The Contract To Launch The NASA Satellite To Survey The Earth Goes To SpaceX

First Posted: Nov 24, 2016 03:30 AM EST

NASA plans to conduct a survey of the Earth via satellite. The NASA then chooses on the company that would aid it to make the study happen. As the bidding ended, SpaceX won and be able to launch the satellite.

SpaceX got the contract to launch a satellite from NASA that will survey the surface water of the Earth and capture the ocean measurements in high resolution. The launch is scheduled to set in April 2021 at the Vandenberg Air Force Base in California. The satellite will ride unto one of SpaceX's Falcon 9 rockets.

NASA said that "The specific launch contract amount was not disclosed. It is considered competition and procurement-sensitive information."

For NASA to launch the Surface Water and Ocean Topography mission, the total cost would be $122 million. That already includes the launch services and spacecraft processing. It also includes the additional support beyond the SpaceX service, according to LA Times.

SpaceX President Gwynne Shotwell mentioned in the statement that, " The company was excited to carry this critical science payload into orbit. We appreciate NASA's partnership and confidence in SpaceX as a launch provider."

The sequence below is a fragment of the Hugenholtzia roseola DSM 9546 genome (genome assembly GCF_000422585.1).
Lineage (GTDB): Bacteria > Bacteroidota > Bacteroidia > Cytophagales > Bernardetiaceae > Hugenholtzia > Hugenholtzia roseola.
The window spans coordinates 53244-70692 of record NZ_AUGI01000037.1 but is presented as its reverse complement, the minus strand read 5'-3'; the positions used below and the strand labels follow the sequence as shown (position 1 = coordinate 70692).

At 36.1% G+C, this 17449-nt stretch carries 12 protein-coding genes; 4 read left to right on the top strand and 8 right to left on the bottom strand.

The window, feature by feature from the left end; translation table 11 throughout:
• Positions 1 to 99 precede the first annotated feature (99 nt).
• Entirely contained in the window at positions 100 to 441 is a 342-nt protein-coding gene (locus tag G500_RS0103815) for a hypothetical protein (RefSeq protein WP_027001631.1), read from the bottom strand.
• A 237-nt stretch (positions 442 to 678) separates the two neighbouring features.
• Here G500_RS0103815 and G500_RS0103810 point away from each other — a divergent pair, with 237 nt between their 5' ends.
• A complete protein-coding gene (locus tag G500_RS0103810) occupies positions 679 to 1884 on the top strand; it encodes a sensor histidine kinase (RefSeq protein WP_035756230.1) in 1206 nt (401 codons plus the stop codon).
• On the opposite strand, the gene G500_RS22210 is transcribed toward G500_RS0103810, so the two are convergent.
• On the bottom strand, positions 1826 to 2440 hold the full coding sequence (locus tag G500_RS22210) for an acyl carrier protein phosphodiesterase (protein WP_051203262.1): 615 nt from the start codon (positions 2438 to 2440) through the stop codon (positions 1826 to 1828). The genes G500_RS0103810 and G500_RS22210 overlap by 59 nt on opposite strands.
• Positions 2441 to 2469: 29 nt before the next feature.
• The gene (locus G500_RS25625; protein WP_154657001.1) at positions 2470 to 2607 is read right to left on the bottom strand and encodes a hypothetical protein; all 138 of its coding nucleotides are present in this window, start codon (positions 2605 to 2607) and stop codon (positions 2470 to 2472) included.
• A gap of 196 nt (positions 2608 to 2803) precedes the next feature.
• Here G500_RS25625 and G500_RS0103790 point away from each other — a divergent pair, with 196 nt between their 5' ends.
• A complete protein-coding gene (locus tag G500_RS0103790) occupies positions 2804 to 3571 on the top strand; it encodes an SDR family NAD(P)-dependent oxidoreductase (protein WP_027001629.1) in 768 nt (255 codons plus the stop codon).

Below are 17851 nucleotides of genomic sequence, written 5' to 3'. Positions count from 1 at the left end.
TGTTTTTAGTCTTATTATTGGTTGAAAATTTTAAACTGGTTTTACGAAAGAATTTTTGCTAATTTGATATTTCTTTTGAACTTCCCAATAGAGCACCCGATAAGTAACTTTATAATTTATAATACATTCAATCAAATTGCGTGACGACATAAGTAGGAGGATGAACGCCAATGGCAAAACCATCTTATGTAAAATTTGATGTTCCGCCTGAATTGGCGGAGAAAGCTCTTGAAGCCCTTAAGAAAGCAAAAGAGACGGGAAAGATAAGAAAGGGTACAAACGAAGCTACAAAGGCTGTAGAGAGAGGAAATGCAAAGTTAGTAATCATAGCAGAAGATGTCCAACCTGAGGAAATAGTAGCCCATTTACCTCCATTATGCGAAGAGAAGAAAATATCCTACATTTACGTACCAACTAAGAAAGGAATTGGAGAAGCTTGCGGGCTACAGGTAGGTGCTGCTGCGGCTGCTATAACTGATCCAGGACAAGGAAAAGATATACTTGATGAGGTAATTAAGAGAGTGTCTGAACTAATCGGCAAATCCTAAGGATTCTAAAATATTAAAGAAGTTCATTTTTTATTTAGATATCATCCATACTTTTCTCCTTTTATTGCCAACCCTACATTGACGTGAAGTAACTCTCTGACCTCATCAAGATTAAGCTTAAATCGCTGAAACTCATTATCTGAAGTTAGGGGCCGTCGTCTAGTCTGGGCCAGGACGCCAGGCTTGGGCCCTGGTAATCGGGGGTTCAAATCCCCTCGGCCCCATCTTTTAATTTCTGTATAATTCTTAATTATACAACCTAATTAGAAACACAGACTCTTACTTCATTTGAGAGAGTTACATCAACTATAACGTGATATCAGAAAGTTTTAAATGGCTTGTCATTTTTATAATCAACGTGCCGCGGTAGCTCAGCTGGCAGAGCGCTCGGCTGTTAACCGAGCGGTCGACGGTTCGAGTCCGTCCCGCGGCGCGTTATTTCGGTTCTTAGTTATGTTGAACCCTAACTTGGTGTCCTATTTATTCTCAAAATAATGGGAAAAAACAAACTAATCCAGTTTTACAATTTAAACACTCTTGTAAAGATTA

This new mission is additional to the list of NASA's contract with SpaceX. Back in 2014, SpaceX was given a $3.1 billion contract with NASA to establish a crew capsule to carry astronauts going to the International Space Station.

However, SpaceX has not yet launched any of the rockets since September. The Falcon 9 rocket together with the communication satellite exploded on the launch pad in Florida. The investigation of the explosion is still ongoing up to date.

Elon Musk, the chief executive of SpaceX, mentioned that the company would resume the launching in December. In the preparation for the launching, SpaceX has already shipped one Falcon 9 rocket to the Vandenberg launch site. Meanwhile, another one undergoes testing at the McGregir test center in Texas that is still owned by the company, according to NASA Space Flight.

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